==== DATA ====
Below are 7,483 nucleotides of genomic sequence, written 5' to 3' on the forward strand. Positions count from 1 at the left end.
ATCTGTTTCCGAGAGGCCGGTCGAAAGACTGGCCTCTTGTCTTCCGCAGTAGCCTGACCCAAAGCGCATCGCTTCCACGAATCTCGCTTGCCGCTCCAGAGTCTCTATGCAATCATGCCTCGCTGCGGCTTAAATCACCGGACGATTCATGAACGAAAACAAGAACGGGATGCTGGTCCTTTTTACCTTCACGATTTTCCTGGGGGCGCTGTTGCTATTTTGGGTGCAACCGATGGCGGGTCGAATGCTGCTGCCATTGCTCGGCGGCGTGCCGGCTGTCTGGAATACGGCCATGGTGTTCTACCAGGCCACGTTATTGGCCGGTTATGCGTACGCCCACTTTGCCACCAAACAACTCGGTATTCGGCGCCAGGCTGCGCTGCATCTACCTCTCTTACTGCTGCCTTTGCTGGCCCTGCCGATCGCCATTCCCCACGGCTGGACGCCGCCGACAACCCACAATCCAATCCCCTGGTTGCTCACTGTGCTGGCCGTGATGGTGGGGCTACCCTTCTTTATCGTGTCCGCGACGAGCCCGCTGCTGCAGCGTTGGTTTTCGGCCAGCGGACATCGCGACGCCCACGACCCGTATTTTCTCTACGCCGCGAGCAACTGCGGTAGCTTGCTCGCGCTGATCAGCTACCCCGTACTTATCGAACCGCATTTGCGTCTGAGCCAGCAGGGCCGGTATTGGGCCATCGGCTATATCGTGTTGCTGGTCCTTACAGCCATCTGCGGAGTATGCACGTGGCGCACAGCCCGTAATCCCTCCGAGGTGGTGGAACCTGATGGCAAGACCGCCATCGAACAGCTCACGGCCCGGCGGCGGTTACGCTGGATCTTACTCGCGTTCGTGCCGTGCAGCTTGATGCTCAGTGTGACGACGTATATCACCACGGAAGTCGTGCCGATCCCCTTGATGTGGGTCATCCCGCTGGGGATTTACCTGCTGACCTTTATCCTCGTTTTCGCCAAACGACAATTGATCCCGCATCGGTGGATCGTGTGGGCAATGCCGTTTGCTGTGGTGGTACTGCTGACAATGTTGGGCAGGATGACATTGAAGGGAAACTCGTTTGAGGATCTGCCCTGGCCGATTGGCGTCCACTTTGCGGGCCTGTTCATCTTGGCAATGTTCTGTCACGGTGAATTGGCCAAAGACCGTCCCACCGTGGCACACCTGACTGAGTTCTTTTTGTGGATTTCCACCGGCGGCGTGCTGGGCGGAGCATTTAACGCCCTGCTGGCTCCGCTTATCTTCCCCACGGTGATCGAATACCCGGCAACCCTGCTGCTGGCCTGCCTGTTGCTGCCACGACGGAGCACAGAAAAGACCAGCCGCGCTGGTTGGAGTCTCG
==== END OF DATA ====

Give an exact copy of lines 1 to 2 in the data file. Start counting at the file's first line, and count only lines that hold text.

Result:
Below are 7,483 nucleotides of genomic sequence, written 5' to 3' on the forward strand. Positions count from 1 at the left end.
ATCTGTTTCCGAGAGGCCGGTCGAAAGACTGGCCTCTTGTCTTCCGCAGTAGCCTGACCCAAAGCGCATCGCTTCCACGAATCTCGCTTGCCGCTCCAGAGTCTCTATGCAATCATGCCTCGCTGCGGCTTAAATCACCGGACGATTCATGAACGAAAACAAGAACGGGATGCTGGTCCTTTTTACCTTCACGATTTTCCTGGGGGCGCTGTTGCTATTTTGGGTGCAACCGATGGCGGGTCGAATGCTGCTGCCATTGCTCGGCGGCGTGCCGGCTGTCTGGAATACGGCCATGGTGTTCTACCAGGCCACGTTATTGGCCGGTTATGCGTACGCCCACTTTGCCACCAAACAACTCGGTATTCGGCGCCAGGCTGCGCTGCATCTACCTCTCTTACTGCTGCCTTTGCTGGCCCTGCCGATCGCCATTCCCCACGGCTGGACGCCGCCGACAACCCACAATCCAATCCCCTGGTTGCTCACTGTGCTGGCCGTGATGGTGGGGCTACCCTTCTTTATCGTGTCCGCGACGAGCCCGCTGCTGCAGCGTTGGTTTTCGGCCAGCGGACATCGCGACGCCCACGACCCGTATTTTCTCTACGCCGCGAGCAACTGCGGTAGCTTGCTCGCGCTGATCAGCTACCCCGTACTTATCGAACCGCATTTGCGTCTGAGCCAGCAGGGCCGGTATTGGGCCATCGGCTATATCGTGTTGCTGGTCCTTACAGCCATCTGCGGAGTATGCACGTGGCGCACAGCCCGTAATCCCTCCGAGGTGGTGGAACCTGATGGCAAGACCGCCATCGAACAGCTCACGGCCCGGCGGCGGTTACGCTGGATCTTACTCGCGTTCGTGCCGTGCAGCTTGATGCTCAGTGTGACGACGTATATCACCACGGAAGTCGTGCCGATCCCCTTGATGTGGGTCATCCCGCTGGGGATTTACCTGCTGACCTTTATCCTCGTTTTCGCCAAACGACAATTGATCCCGCATCGGTGGATCGTGTGGGCAATGCCGTTTGCTGTGGTGGTACTGCTGACAATGTTGGGCAGGATGACATTGAAGGGAAACTCGTTTGAGGATCTGCCCTGGCCGATTGGCGTCCACTTTGCGGGCCTGTTCATCTTGGCAATGTTCTGTCACGGTGAATTGGCCAAAGACCGTCCCACCGTGGCACACCTGACTGAGTTCTTTTTGTGGATTTCCACCGGCGGCGTGCTGGGCGGAGCATTTAACGCCCTGCTGGCTCCGCTTATCTTCCCCACGGTGATCGAATACCCGGCAACCCTGCTGCTGGCCTGCCTGTTGCTGCCACGACGGAGCACAGAAAAGACCAGCCGCGCTGGTTGGAGTCTCG